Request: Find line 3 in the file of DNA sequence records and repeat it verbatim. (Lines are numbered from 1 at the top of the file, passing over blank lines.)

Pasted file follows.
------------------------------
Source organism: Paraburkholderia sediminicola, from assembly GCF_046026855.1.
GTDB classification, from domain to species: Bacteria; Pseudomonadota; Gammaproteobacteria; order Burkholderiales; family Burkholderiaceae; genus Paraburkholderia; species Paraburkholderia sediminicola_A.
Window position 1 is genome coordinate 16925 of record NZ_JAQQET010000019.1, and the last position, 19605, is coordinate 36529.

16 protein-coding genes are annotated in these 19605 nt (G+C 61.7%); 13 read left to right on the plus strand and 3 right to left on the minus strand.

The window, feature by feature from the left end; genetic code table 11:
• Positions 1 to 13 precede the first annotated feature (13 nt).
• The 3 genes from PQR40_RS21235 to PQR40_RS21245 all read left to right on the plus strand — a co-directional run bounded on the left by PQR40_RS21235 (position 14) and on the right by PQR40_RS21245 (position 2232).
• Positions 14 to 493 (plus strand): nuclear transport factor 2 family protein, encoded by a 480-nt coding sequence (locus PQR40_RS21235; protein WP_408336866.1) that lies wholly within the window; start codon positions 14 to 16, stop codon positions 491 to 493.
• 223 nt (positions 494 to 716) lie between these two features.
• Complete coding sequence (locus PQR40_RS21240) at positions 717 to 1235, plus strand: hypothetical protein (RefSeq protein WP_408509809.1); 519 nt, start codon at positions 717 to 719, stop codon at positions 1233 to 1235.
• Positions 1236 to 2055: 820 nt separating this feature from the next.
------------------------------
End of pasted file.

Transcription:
Window position 1 is genome coordinate 16925 of record NZ_JAQQET010000019.1, and the last position, 19605, is coordinate 36529.